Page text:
Rebuilding Political Parties – Lessons from UK Labour

By Peter Hain

I’ve been a member of the Labour Party for over 30 years.  I have seen some of the best our Party has to offer – a clear vision for a better, fairer world and a commitment to work hard to achieve these goals.  We have been a great force for positive change and development for many years.  I am incredibly proud to be a member of the party that introduced the minimum wage, fought for women’s suffrage and made the National Health Service a world leader.

But despite our efforts and achievements, over the last 10 years we have seen a steadily declining membership.  Notwithstanding the post-election surge where over 10,000 people joined in the week following the election alone, less and less people are joining political parties and less and less people are voting.  From a high of 84% in 1950, we have seen a steady and continual pattern of decline in voter turnout to a new recorded low of 59% in 2001[1].  Party membership has not fared much better, over exactly the same period political party membership has fallen from 4 million members for Labour and the Conservatives combined to under half a million for the three main parties by 2005.  Currently just 1.3% of the electorate are members of any political party[2].  Political parties seem to no longer be mass movements but have become the domain of the passionate minority.  It’s hard not to wonder if there is a link between these two trends and, if so, what we need to do to redress it.  This is not just a failure of the Labour Party but a problem that all parties must address if we want to be relevant in the years to come.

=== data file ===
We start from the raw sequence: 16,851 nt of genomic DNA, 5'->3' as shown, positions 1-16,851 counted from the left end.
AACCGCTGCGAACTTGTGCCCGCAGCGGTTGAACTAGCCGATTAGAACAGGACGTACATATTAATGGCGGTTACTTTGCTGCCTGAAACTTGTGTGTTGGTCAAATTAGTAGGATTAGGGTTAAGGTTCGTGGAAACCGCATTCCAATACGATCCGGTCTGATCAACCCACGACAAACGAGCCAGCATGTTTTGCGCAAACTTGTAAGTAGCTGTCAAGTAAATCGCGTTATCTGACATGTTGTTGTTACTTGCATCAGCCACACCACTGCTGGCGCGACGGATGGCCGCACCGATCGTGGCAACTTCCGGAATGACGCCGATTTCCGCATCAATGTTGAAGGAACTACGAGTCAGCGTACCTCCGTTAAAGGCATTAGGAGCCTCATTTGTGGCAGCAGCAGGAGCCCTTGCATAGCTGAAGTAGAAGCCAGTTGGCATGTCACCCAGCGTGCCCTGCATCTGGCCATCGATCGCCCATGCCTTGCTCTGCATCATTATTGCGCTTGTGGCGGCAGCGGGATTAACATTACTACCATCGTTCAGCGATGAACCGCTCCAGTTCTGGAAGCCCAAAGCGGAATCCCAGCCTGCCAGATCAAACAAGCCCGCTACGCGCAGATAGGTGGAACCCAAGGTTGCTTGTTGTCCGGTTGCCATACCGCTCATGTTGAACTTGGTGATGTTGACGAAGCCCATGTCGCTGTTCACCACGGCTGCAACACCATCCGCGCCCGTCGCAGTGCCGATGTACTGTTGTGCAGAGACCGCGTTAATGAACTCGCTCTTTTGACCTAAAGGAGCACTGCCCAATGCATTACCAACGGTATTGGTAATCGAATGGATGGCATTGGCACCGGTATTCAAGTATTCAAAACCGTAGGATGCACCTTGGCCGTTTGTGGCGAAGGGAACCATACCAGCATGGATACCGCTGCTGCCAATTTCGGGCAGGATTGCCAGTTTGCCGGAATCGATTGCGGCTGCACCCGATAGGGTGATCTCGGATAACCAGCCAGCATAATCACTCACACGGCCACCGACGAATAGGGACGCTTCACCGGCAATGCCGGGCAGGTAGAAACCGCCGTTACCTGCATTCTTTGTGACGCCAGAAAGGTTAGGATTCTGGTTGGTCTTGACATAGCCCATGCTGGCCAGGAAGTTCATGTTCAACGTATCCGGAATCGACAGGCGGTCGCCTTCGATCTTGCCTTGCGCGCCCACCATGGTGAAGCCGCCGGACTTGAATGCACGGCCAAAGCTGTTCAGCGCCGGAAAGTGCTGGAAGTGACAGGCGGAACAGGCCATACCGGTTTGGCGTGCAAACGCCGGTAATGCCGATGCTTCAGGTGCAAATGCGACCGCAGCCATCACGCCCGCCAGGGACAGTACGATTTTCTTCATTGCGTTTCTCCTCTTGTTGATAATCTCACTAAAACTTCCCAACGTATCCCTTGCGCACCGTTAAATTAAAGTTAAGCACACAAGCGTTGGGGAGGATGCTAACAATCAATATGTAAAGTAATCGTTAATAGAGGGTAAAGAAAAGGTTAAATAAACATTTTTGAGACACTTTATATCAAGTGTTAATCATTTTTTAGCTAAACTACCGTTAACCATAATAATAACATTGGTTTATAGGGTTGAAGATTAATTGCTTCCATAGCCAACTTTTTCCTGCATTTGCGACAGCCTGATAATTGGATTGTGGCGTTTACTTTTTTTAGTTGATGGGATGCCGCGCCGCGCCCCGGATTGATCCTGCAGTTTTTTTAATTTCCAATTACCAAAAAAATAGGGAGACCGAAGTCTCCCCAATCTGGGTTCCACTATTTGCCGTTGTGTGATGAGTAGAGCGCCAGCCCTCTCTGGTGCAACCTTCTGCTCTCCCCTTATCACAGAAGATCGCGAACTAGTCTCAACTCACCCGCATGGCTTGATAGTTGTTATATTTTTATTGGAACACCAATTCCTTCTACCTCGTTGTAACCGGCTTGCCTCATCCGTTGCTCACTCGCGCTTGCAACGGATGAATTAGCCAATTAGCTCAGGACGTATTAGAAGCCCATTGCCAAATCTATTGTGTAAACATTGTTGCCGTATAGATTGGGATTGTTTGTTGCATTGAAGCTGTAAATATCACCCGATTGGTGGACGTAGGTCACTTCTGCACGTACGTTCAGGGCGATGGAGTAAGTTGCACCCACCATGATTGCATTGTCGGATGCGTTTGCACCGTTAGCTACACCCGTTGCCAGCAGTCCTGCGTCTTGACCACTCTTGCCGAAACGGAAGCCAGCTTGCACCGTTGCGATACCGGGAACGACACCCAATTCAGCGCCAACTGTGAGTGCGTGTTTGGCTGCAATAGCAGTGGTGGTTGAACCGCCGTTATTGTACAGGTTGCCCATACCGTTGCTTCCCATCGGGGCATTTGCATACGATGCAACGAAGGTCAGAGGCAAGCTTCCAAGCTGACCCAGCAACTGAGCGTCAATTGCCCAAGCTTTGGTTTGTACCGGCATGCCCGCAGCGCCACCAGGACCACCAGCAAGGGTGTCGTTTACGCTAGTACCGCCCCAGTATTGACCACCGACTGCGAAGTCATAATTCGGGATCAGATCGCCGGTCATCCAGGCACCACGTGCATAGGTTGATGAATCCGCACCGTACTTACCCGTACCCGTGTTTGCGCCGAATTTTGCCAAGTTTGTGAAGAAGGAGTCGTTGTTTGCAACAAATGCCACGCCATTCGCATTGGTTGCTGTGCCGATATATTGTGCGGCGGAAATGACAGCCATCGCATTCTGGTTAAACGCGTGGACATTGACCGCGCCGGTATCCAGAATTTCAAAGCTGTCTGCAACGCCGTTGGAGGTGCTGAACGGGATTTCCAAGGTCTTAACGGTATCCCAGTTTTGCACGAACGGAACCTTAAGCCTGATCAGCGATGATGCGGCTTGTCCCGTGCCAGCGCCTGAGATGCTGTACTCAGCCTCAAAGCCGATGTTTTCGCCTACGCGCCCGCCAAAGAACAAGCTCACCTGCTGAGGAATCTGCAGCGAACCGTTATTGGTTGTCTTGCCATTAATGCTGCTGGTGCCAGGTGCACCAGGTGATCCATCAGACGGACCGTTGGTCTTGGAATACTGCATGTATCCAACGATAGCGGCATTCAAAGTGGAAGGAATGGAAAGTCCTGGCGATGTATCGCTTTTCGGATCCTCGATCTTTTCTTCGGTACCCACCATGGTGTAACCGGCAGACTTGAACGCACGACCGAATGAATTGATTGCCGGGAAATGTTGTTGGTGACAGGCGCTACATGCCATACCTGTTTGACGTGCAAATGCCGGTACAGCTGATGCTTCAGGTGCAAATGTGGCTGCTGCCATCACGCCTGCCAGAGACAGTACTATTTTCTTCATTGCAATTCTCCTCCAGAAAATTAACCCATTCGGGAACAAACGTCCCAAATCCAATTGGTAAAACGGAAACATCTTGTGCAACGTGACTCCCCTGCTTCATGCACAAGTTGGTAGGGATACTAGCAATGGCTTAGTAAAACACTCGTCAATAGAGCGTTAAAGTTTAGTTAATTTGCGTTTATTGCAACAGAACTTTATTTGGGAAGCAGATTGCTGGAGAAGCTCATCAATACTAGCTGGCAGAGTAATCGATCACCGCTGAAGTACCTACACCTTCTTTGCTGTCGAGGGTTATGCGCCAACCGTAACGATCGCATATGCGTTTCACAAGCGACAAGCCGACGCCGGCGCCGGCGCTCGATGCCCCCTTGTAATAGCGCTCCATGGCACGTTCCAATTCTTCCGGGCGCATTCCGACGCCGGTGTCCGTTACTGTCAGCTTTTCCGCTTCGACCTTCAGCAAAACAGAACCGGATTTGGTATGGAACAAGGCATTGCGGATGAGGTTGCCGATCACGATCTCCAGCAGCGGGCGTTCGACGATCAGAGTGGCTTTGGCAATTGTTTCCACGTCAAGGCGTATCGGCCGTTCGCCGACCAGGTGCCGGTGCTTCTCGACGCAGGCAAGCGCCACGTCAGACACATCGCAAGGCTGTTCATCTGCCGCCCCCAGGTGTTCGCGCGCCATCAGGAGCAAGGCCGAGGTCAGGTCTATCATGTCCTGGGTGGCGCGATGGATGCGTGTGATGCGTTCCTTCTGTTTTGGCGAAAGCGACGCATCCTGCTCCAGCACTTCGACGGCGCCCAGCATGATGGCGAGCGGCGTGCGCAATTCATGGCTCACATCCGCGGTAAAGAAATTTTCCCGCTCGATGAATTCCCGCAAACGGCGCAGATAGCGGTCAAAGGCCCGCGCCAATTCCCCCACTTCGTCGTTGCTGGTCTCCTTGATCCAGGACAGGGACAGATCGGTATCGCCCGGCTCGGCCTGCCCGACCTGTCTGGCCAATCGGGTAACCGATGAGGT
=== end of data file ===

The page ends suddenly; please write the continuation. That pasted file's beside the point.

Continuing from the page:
There are things I would change about our Party, things we could improve.  This is not just about policy and what we say, though that is of course an important element, but also about how we are structured and how we relate to our members and supporters.  This has been borne out in the many submissions we have seen so far to the ‘Refounding Labour’ consultation process.  From long-standing members and new, old and young, the constant refrain has been that we need to do more to engage and to reach out to voters, supporters and members.  Too often we are seen as an insular group, suspicious and unwelcoming to newcomers, and one that fails too often to listen to the opinions and ideas of its members.

One of the key lessons to be learnt from the 2010 election is that, in those places where we worked closely with the local community, embedded ourselves as part of the local political and social landscape, Labour candidates bucked the national trend and held their seats.  Birmingham Edgbaston is a great example of this – a local campaign that worked with many people in the community and reached beyond just party members to find volunteers and support paired with a MP who had a well-deserved reputation for hard work.  And there are many other examples that we can learn vital lessons from: Blackburn’s non-political residents meetings, Hammersmith’s long-term campaigning, or the hard work of local council candidates in Southwark to reconnect with the community and start to build a local party.